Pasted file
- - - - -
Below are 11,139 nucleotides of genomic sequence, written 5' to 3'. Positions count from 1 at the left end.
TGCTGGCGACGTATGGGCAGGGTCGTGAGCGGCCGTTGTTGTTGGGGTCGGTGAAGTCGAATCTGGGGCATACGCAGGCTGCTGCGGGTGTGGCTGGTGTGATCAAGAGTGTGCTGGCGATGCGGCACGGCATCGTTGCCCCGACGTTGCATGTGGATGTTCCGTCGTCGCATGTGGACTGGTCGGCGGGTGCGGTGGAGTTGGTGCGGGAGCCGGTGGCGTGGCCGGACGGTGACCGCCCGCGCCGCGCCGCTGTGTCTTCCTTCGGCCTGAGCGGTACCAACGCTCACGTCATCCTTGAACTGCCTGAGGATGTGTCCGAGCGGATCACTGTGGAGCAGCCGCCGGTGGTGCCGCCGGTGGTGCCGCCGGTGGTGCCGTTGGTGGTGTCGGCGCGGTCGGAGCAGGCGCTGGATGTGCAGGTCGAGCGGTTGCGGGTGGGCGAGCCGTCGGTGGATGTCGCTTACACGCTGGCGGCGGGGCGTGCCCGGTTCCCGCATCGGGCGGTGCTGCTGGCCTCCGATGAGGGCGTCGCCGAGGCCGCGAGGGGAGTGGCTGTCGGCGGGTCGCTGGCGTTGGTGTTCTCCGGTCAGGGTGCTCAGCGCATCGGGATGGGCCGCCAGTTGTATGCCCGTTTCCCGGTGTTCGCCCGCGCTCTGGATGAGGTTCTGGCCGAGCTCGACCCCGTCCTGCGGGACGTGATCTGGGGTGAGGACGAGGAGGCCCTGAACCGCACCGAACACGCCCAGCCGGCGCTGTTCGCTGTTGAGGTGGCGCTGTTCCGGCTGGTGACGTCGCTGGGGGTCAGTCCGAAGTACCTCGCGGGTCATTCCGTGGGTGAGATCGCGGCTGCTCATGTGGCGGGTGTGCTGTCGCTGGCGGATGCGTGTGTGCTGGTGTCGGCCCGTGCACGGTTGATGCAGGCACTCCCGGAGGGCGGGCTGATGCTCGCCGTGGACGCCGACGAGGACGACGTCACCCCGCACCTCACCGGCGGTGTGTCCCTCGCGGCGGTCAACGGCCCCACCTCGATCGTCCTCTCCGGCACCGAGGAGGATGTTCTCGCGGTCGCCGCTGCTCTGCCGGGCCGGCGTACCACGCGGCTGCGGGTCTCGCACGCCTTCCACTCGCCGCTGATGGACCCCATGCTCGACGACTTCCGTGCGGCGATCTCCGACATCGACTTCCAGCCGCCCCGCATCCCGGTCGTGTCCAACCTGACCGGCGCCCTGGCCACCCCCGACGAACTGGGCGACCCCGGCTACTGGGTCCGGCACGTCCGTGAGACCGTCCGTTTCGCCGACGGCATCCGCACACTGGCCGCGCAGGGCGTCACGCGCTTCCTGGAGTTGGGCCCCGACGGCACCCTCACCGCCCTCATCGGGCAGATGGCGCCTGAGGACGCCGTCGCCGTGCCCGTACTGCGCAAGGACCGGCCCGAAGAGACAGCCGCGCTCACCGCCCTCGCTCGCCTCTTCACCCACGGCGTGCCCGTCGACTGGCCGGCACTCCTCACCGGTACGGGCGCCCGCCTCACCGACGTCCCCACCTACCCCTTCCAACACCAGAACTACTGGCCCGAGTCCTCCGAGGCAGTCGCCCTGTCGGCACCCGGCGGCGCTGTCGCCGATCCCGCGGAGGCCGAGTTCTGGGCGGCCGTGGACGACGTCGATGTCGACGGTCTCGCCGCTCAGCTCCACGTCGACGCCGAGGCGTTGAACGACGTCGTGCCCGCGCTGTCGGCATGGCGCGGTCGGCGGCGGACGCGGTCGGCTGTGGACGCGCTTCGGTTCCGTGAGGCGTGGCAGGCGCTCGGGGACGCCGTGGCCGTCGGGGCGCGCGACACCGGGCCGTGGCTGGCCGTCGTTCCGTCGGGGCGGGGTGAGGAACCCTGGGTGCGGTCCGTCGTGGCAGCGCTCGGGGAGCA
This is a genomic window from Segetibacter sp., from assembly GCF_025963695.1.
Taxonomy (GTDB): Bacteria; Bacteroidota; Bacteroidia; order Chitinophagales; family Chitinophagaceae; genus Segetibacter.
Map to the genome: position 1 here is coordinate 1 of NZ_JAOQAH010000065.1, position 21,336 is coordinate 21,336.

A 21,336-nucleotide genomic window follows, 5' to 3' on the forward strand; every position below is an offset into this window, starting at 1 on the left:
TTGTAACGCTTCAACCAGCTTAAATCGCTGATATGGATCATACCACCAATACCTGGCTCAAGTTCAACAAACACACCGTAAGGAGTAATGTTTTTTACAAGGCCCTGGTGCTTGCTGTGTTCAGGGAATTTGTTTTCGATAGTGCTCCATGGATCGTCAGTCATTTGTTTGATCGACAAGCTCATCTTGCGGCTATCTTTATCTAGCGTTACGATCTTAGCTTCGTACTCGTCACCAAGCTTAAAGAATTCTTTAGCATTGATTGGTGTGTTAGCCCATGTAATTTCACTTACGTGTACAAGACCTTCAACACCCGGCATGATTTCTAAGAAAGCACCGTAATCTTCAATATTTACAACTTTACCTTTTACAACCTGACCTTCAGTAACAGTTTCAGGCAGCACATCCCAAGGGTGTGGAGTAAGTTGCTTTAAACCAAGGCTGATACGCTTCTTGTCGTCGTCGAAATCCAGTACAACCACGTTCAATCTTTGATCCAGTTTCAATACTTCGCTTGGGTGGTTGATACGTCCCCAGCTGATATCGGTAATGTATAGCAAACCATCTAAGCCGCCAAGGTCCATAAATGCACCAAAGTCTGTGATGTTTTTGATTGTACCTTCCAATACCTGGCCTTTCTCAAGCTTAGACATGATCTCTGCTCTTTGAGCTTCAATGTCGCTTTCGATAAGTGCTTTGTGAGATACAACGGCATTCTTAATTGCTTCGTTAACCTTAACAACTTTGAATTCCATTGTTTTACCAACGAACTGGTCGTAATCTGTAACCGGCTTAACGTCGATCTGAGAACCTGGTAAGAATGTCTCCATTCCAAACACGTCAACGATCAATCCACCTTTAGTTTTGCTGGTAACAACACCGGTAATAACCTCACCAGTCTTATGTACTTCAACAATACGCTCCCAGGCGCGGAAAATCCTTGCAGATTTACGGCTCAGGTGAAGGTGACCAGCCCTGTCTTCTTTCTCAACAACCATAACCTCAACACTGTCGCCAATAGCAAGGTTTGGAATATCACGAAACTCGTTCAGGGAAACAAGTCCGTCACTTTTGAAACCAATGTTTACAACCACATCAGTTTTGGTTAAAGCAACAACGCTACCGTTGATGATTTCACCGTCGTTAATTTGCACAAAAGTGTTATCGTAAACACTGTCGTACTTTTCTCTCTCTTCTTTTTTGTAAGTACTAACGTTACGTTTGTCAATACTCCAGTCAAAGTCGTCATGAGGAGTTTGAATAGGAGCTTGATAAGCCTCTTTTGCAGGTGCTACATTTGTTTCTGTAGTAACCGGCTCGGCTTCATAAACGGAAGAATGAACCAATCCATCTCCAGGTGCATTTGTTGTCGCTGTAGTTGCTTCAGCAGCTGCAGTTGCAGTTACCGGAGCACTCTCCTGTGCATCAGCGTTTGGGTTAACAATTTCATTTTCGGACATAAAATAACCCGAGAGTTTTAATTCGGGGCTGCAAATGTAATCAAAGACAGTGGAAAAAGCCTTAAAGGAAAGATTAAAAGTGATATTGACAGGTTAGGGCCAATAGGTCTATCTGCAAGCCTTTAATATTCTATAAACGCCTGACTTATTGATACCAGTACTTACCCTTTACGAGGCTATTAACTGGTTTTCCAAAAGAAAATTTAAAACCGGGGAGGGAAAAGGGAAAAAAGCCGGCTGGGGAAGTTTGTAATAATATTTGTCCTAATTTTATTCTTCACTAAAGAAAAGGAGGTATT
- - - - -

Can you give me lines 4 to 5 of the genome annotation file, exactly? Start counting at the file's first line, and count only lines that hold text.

Taxonomy (GTDB): Bacteria; Bacteroidota; Bacteroidia; order Chitinophagales; family Chitinophagaceae; genus Segetibacter.
Map to the genome: position 1 here is coordinate 1 of NZ_JAOQAH010000065.1, position 21,336 is coordinate 21,336.